Blogger: Diana Kelley
That’s Jack Burden, Robert Penn Warren’s aptly named narrator of “All the King’s Men.” For most of the novel, Jack tells the story of the complicated politician Willie Stark, from behind an “ignorance is bliss” façade. Over the course of the novel, as Willie’s transformation from honest citizen to corrupt politician (and almost) back again becomes painfully clear, Jack’s forced to examine his own life and reject his detachment; “It was like the ice breaking up after a long winter. And the winter had been long.”
So what’s this got to do with information security and risk management? Well, like Willie and Jack, I think we may need to go back to our past in order to make our future, to melt the hard ice that is freezing out our ability to evaluate alternatives. Specifically, I think it’s time for the industry to take a long, hard look at our assumptions about the need for fully distributed systems, ever more powerful mobile devices, and the trade-offs for risk and security. Remember terminals and centralization of data control? Have you used a Rich Internet Application (RIA) such as Salesforce.com recently? Have you really thought about what we’ve lost by insisting that every user in an enterprise needs to have a redundant copy of sensitive data on their desktop? Laptop? Phone? MP3 Player?
standing in the way of progress, let’s examine where our fantastic power of distribution has gotten us:
- A whole market-space of vendors creating products to protect content: encrypting data on distributed devices, controlling duplication of data to targets such as DVDs and USBs, content control monitoring systems policing the communication information in every packet going in or out of a network or host
- Massive amounts of consumer data going missing from stolen laptops (http://www.usa.gov/veteransinfo.shtml)
- Explosive copies of data leading to fun games such as “who’s got the canonical copy” and “where’d my customer list go?”
- Some large organizations are putting glue in USB ports (really, glue…)
- An alphabet soup of regulations (PIPEDA, HIPAA, GLBA, PCI, to name a few)
There’s more – lots more - but these data points illustrate that the distributed model has created a serious problem for content control. And I genuinely believe that quite a lot of those problems can be mitigated by returning to a more centralized model of data control. If the data is never, ever distributed, except temporarily, to a screen, the content control question changes significantly. Ask yourself, is it easier to filter content from a server to a user screen with access controls on the server or to filter that same content from hundreds or even thousands of replication points? How about application patching? Would it be easier to patch the one copy of the browser on the server that all users access remotely? Or to distribute that same patch to all of the target devices used?
Would a return to a terminal-server (or Web 2.0/RIA-server) model, solve all of our problems? To paraphrase another famous fictional character with the initials JB, “it’s pretty to think so” but patently unrealistic. There’s always a way around. There are the possible, but hard to execute, misuse cases such as cell phone camera snapshots of screen information. Really, with the capturing 4 Gigs of customer data using a RAZR, really? Much more concerning is the aggregation of risk issue, if all the data is one place, the single source repository becomes the target attack point. However, even in the distributed model, there is often a central repository that is supposed to hold the canonical copy of the data. And high-availability and data synchronization can provide back-up for central systems.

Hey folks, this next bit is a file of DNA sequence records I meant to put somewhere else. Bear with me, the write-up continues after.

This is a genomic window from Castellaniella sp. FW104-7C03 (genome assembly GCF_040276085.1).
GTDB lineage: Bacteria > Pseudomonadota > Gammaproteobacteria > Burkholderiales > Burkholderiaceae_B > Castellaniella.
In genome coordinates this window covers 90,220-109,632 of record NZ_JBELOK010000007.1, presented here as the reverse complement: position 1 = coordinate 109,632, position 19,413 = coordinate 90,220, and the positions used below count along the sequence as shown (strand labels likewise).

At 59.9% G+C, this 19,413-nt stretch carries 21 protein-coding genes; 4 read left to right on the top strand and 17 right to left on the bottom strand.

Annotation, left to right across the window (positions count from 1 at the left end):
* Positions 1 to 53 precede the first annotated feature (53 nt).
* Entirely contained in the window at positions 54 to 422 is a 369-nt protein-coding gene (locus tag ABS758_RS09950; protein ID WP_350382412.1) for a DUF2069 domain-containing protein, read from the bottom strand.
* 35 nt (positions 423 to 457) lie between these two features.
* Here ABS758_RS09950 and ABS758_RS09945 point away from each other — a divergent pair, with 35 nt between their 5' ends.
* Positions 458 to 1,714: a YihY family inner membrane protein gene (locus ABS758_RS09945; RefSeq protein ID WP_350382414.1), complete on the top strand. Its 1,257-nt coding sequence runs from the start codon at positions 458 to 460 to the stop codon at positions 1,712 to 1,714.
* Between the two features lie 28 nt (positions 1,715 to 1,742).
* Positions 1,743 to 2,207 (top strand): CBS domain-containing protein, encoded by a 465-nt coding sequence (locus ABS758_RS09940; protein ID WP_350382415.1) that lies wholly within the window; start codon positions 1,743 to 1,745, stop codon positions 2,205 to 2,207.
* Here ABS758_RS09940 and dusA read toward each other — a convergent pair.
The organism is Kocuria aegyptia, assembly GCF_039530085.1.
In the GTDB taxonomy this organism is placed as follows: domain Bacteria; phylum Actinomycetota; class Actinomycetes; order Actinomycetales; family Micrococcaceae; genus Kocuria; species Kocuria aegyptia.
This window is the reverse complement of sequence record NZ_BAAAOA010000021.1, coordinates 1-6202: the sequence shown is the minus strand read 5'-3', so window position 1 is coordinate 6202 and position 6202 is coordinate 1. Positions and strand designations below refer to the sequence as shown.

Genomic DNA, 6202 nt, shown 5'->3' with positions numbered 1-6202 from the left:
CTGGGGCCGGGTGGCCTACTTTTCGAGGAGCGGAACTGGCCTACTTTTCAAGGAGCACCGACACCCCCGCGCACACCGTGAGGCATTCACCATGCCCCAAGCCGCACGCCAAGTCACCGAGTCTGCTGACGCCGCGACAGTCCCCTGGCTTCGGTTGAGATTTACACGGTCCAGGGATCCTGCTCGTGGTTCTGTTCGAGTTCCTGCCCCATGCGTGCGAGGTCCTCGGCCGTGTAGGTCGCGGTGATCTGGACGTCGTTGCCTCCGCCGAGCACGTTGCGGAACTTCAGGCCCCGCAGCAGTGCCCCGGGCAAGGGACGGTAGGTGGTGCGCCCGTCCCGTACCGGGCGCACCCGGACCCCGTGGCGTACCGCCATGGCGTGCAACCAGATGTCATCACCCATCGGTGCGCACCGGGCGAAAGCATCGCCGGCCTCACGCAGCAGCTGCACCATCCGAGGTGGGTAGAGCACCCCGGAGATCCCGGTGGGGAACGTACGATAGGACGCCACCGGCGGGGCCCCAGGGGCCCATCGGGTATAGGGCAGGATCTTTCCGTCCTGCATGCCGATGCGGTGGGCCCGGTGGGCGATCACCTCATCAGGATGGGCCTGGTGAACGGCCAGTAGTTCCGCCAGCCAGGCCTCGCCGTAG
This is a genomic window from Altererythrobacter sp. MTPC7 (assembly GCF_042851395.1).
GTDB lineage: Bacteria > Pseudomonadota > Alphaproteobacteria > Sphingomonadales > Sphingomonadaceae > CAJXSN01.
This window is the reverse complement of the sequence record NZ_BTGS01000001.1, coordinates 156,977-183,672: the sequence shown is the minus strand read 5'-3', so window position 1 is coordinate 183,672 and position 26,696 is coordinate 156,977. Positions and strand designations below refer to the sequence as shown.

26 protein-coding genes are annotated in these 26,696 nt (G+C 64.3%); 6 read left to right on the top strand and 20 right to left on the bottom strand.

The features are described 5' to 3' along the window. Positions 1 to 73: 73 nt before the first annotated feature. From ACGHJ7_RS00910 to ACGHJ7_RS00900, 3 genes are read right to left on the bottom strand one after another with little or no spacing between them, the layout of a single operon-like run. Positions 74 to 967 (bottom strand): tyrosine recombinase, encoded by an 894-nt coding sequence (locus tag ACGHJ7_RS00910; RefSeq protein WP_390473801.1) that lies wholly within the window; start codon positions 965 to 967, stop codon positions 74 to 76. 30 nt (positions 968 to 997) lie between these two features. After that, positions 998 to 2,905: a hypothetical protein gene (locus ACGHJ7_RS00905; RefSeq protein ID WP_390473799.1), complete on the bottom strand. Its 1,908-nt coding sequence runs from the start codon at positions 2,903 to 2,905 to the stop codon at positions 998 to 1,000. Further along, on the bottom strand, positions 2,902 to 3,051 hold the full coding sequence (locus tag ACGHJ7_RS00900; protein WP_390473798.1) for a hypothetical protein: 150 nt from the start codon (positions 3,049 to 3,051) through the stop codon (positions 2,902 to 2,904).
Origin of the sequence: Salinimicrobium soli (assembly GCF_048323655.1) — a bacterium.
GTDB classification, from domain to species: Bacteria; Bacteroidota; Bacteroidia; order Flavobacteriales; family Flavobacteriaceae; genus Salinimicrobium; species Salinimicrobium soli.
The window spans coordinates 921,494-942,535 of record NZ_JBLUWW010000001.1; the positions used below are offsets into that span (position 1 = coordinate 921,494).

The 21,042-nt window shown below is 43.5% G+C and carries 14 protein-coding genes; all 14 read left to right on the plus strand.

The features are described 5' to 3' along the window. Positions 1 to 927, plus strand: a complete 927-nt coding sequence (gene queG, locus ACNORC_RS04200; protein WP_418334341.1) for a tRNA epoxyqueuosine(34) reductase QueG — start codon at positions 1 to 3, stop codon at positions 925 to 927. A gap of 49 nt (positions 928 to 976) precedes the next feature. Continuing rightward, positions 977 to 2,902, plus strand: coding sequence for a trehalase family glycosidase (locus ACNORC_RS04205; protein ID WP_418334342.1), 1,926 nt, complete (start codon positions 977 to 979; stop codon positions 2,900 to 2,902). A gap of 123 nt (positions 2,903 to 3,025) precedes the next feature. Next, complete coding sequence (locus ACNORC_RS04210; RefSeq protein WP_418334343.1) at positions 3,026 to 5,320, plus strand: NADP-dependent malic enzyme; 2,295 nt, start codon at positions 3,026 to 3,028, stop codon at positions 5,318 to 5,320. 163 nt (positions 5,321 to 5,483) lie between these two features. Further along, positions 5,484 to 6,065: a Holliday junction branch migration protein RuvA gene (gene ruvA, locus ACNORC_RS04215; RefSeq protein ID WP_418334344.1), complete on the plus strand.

The trend points for a return to more centralized control of data are already real. Software developers have long used code repositories to maintain version control over code. SharePoint and other data repositories are bringing content together and replacing the recent past of sending multiple copies of documents around via email. Another leading indicator, the explosion of Web 2.0/RIA applications including streaming productivity applications such as Office Live and Google Office and portalized CRM applications such as Salesforce and SAP.
Sure, going terminal-server would change things. The model is dependent on persistent, always on network connectivity. With almost ubiquitous wireless access we’re closer to that reality today than we were a decade ago, but there are still many instances where network access is slow, prohibitively costly, or just plain not available – planes for instance. And all the expensive hardware and operating systems companies have invested in pose a real financial consideration. Dump them for inexpensive terminal, and portable terminal,- only devices? Oh – who manufactures those, yet? Or lock-down expensive, already depreciating hardware to make them dumb terminals? I didn’t say this was going to be easy.
All I’m saying is that - just because we have the ability to do something doesn’t mean it’s the best thing to do. Willie had to learn that his newfound Realpoliltik power to make shady building deals and have extramarital affairs ultimately caused more harm than good both for himself and for his constituents. I think our power to distribute data has hit a tipping point and may be causing us more harm than good and that it’s time to take a look at the past, melt the ice of our assumptions, and rethink centralization.
What do you think?